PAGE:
Winters was thus “a man apart” from his contemporaries – who ranged from the Vegas comedians (the Shecky Greenes and Buddy Hacketts) to the brilliant crop of standup satirists who emerged out of Chicago (Sahl, Berman, Nichols and May). He also was very different from his successors, who were not as plagued by their comic brilliance. Robin Williams might have had drug troubles over the years, but he always has been, at base level – despite the manic energy – a somewhat normal guy, as is evidenced by his impressive career as a dramatic actor.
Jonathan was not “abnormal,” he was just very... different. He was blessed with a talent that allowed him to act out entire scenes — something comedians had done since vaudeville, but which he did with a manic energy and invention that was infectious.
I’m one of many, many people who can attest to how magical his TV appearances were for children. His stagework seemed impetuous and was very silly, and thus went straight for kids’ funny bones. As an adult, I get his side remarks and the truly dark streak that ran through his work. Witness this piece from The Dean Martin Show:
Winters’ standup was truly unpredictable. The nailed-down bits were captured in about a dozen LPs that are a lot of fun to listen to, but do lack that one key aspect: seeing Jonathan’s rubber face contort, watching him move from voice to voice (he did ethnic characters and celebrity impressions, but tended to focus on dimwitted American characters of all stripes).
A bunch of his nightclub routines were movie spoofs, a standup staple throughout the Fifties and Sixties. If Winters did a Dracula sketch, though, he wouldn’t just do the requisite Lugosi impression — he’d do the castle door, the wind, the creaking coffin and staircases, and, natch, the “thup” noise of bats flying.
Winters’ records are not well-represented on YouTube — perhaps because most fans remember his visual bits the best. However, they can be heard on the private research blog Vintage Standup Comedy, which has a public “mirror” site here.
A short bit of chronology is necessary for those who don’t know where Jonathan “came from”: a native of Dayton, Ohio, he followed service in the Marine Corps during WWII (as an aircraft gunner) by becoming a student of cartooning at the Dayton Art Institute. There he met his wife Eileen, who was indisputably the most important person in his life (they remained married for 61 years until her death in 2009).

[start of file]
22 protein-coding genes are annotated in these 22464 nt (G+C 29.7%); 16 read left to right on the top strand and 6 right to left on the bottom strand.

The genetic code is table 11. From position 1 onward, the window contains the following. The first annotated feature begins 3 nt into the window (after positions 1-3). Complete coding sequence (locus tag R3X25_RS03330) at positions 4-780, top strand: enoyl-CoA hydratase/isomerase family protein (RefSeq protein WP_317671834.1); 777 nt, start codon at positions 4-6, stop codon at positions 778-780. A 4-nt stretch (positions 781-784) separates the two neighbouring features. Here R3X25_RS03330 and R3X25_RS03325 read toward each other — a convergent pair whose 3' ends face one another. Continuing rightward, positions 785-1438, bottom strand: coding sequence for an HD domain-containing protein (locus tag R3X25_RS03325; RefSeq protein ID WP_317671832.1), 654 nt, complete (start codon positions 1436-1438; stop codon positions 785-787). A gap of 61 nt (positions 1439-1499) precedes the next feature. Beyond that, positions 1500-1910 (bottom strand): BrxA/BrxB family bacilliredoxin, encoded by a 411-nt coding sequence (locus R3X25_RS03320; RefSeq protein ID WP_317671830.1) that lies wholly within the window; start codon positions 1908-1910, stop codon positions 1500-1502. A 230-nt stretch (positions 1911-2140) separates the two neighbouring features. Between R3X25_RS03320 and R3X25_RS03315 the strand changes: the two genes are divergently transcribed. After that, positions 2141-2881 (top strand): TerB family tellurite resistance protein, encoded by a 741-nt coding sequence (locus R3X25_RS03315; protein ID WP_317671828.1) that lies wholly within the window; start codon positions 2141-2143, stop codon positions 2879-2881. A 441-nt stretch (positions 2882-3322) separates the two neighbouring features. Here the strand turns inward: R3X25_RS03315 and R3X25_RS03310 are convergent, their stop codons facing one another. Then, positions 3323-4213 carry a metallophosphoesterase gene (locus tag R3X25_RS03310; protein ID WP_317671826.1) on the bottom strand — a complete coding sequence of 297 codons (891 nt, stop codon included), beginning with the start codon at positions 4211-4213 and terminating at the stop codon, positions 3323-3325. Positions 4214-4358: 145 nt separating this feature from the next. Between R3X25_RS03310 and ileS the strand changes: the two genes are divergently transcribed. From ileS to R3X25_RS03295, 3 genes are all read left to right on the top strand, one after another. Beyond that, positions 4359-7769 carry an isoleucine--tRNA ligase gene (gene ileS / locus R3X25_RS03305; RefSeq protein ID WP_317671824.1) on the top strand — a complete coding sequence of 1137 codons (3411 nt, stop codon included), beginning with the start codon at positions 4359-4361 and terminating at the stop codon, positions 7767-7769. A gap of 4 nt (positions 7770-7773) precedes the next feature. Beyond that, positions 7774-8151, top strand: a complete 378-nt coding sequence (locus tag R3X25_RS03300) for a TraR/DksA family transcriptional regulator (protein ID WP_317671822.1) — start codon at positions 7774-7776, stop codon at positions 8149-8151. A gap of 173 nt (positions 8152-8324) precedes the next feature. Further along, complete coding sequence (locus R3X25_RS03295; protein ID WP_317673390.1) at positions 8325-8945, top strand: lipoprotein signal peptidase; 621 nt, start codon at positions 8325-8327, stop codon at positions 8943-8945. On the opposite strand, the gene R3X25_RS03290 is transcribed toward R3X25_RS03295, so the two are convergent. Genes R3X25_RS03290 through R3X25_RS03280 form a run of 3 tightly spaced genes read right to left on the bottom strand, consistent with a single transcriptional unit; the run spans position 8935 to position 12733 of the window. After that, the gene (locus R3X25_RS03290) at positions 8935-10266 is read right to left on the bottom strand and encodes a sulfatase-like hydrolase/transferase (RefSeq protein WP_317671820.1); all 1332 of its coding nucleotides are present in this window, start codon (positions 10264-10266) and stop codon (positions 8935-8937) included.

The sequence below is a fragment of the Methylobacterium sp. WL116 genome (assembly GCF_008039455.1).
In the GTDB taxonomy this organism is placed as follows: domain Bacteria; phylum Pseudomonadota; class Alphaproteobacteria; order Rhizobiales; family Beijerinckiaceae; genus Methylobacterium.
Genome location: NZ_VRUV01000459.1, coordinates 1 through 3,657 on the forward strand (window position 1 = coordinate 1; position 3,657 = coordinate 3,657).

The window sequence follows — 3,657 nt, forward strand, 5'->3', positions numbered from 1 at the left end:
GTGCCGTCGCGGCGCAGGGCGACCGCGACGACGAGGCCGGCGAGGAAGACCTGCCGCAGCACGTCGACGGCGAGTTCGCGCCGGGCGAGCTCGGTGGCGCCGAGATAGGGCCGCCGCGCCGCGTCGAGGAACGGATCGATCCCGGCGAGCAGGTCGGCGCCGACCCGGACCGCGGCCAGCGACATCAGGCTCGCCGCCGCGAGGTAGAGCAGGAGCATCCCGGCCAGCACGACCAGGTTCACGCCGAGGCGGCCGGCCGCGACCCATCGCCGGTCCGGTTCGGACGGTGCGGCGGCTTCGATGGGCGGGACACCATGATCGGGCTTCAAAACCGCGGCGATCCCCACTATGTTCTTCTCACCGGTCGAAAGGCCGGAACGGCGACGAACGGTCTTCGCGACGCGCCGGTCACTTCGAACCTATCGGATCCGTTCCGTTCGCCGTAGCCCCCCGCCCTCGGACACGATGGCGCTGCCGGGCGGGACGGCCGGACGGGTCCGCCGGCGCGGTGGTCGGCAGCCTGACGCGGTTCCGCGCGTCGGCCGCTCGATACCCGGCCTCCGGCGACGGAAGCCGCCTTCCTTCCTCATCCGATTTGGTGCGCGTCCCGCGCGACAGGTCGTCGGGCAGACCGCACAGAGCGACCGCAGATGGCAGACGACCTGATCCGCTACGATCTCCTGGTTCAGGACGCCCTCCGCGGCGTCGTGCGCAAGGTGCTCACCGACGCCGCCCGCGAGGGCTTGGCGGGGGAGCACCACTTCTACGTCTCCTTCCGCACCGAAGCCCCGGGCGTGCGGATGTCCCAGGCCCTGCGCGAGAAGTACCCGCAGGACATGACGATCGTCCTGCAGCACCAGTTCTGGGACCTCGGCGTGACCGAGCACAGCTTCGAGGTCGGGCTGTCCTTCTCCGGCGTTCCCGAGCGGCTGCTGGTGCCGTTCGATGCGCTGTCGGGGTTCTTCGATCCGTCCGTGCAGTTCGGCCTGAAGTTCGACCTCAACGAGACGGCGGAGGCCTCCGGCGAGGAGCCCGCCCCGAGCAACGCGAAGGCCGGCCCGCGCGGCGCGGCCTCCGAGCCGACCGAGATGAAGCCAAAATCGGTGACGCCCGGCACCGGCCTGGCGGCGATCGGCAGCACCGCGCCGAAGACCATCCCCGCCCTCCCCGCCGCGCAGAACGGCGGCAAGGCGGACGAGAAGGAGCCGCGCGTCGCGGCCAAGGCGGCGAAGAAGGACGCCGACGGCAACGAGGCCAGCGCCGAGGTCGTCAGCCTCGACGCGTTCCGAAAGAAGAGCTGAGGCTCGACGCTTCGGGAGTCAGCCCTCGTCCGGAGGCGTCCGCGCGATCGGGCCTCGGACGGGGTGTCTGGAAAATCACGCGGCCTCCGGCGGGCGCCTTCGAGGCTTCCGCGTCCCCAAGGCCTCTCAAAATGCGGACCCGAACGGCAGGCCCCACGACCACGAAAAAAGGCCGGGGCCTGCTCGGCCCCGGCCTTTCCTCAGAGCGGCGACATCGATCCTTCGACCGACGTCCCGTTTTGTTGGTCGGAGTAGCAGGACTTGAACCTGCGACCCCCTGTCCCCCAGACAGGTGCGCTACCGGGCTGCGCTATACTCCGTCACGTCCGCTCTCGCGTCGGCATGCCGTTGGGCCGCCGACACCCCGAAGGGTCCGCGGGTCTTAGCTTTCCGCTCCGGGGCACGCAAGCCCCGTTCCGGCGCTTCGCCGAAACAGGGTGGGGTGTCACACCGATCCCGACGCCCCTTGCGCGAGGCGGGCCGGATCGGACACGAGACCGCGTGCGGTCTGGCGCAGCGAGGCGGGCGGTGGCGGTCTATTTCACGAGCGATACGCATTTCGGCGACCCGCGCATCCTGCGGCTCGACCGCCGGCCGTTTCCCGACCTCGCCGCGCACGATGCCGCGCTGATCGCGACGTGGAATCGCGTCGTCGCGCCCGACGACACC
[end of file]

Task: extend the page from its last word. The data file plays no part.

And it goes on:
His entry into show business sounds like a tall tale, but Jonathan swore it was the truth: his art was going nowhere, so in 1948 his wife encouraged him to enter a local talent contest so he could replace a lost wristwatch. He won the contest and shortly thereafter became a disc jockey. Instead of simply playing records and giving the time/temperature/traffic, he began interspersing his “characters” on the air, and thus was born the Winters we all knew and loved.
He came to NYC in 1953 and got his big break in television, depending on what obit you read, on either Chance of a Lifetime with Dennis James in 1954, Arthur Godfrey's Talent Scouts, or Alistair Cooke’s Sunday morning program Omnibus. He soon became a regular guest on variety and talk shows.
The hosts who showcased him at his best were themselves the best: Steve Allen, Jack Paar, and Johnny Carson on the talk front, and Dean Martin and Andy Williams in variety. The reason was because he could literally take any simple prop and come up with a situation and character, in fact several situations and a multitude of characters. He was the first “prop comic” and pretty much the only one who was ever truly tolerable for more than a minute (Jon is not to be blamed for either Carrot Top or Gallagher):
Winters’ career was sidelined for a short time by his breakdowns in ’59 and ’61, but he returned with more frantic energy than ever shortly thereafter. I will move onto the clips here, but must lastly mention what was my single favorite thing about Jonathan: the fact that his improv was 100% legit (as opposed to the improv troupes that move immediately toward material they’ve prepared and performed before).
Winters impresses precisely because of the “gaps” in his bits, the moments where he’s not as funny. This was evident in the longer guest shots he did for Paar and Carson, in which the host would allow him to simply ramble on in character, to the point where he would seem to have lost his energy — and then a brilliant line would appear (or a look, or an odd noise).
It was this particular aspect of what Jonathan did that made him so incredibly unique, the fact that his improv was true ad-libbing, it went “up” and it went “down.” The fact that he recovered and would suddenly throw in something brilliantly funny was the essence of his art.
The single best intro to Jonathan’s imagination is this mega-montage put together when he was presented with a Lifetime Achievement Award in 2003 at the now–defunct Orinda Film Festival in Ordina, Calif.
The first part features Jon in a new interview saying the reason he improv’ed SO much was that “I get bored with my material.” This montage also includes him doing Maude Frickert and has one of the many “missing” (online) Andy Williams Show appearances, where he does the costumes-and-prop deal with Andy. Also included is the golden moment on Paar where he was presented with a simple stick and came up with a few minutes of material and several different characters.
The second montage from the Orinda fest contains outtakes of Jon ad-libbing a commercial for eggs and a terrific segment from The Rosey Grier Show (1969-70), in which Jon does his “black voice.” Today this would be deemed un-p.c. and offensive, but Jon cast his net wide and did a host of voices, so he didn’t leave any group out. You’ll notice Rosey is cracking up, so what he’s doing is not offensive, it’s known as true improv. On the level of genius.